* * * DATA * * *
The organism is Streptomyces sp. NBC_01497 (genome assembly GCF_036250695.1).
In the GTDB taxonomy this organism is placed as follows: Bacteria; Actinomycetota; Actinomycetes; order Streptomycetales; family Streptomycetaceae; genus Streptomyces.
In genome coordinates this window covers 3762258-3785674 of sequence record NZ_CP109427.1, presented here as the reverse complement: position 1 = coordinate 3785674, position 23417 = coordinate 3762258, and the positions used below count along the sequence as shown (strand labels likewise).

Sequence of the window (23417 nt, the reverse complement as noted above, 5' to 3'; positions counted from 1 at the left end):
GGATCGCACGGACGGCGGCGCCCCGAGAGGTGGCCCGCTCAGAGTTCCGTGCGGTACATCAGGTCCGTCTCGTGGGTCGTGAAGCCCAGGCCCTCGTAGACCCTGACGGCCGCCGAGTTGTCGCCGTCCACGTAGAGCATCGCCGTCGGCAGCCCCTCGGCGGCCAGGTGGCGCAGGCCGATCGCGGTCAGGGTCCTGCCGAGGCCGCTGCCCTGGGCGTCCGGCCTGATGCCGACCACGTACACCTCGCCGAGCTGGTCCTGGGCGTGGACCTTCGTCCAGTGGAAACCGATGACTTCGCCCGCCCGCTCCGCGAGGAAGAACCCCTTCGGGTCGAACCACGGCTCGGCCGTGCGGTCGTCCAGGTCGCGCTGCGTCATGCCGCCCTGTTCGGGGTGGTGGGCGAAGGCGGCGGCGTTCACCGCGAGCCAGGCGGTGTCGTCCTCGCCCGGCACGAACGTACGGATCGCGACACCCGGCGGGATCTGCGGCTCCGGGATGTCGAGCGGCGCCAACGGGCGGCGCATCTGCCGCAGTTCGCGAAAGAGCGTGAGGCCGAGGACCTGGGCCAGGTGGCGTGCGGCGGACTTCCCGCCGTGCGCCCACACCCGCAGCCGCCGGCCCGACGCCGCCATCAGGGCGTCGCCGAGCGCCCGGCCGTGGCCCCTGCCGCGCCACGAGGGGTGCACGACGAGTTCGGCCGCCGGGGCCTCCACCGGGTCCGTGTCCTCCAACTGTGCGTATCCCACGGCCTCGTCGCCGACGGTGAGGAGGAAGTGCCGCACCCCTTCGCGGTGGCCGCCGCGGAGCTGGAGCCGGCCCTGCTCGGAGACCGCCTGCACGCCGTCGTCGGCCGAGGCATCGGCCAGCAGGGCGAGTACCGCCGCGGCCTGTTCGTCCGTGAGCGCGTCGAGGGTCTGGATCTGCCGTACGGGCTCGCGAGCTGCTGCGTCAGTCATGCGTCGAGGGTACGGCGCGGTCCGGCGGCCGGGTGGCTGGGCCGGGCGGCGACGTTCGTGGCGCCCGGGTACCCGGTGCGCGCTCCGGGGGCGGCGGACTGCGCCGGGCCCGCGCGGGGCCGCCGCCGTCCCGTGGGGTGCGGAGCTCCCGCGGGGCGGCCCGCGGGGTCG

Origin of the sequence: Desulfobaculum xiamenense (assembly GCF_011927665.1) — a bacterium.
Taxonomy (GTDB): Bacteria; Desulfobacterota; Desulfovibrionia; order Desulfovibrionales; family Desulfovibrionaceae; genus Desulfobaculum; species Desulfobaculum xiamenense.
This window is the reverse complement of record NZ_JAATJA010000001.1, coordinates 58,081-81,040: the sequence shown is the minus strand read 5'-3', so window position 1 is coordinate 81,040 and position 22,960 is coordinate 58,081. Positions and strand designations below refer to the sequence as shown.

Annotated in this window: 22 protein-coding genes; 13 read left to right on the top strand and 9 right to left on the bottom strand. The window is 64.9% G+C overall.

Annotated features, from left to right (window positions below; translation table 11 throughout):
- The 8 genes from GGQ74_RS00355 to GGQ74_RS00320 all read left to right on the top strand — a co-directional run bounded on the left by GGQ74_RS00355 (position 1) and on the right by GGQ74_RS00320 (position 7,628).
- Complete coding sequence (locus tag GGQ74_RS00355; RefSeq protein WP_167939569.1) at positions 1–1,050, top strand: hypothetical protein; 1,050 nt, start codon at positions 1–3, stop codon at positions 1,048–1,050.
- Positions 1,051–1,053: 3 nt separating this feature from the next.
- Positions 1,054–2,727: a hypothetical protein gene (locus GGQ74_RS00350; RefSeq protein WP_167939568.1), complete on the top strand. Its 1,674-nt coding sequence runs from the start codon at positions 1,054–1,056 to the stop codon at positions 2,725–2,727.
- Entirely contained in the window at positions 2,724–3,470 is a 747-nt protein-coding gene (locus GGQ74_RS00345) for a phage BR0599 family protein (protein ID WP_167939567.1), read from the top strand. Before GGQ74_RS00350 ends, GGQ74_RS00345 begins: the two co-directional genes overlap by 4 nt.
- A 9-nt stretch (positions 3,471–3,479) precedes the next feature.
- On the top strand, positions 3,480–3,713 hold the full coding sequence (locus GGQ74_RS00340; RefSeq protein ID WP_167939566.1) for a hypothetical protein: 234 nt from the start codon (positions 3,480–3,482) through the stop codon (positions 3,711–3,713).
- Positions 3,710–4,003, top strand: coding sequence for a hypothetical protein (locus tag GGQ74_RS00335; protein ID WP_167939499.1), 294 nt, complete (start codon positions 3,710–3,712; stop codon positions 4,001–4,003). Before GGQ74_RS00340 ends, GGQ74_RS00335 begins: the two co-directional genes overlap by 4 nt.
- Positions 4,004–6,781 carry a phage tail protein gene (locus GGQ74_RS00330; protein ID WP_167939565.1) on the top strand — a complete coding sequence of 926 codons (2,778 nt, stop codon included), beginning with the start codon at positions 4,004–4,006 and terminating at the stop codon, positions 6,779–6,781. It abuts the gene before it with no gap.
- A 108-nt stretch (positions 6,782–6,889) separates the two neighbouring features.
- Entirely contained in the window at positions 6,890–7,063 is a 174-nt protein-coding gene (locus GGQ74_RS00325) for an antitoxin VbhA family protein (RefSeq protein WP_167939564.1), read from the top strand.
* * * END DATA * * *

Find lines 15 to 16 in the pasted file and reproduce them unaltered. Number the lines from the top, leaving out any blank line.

- Entirely contained in the window at positions 2,724–3,470 is a 747-nt protein-coding gene (locus GGQ74_RS00345) for a phage BR0599 family protein (protein ID WP_167939567.1), read from the top strand. Before GGQ74_RS00350 ends, GGQ74_RS00345 begins: the two co-directional genes overlap by 4 nt.
- A 9-nt stretch (positions 3,471–3,479) precedes the next feature.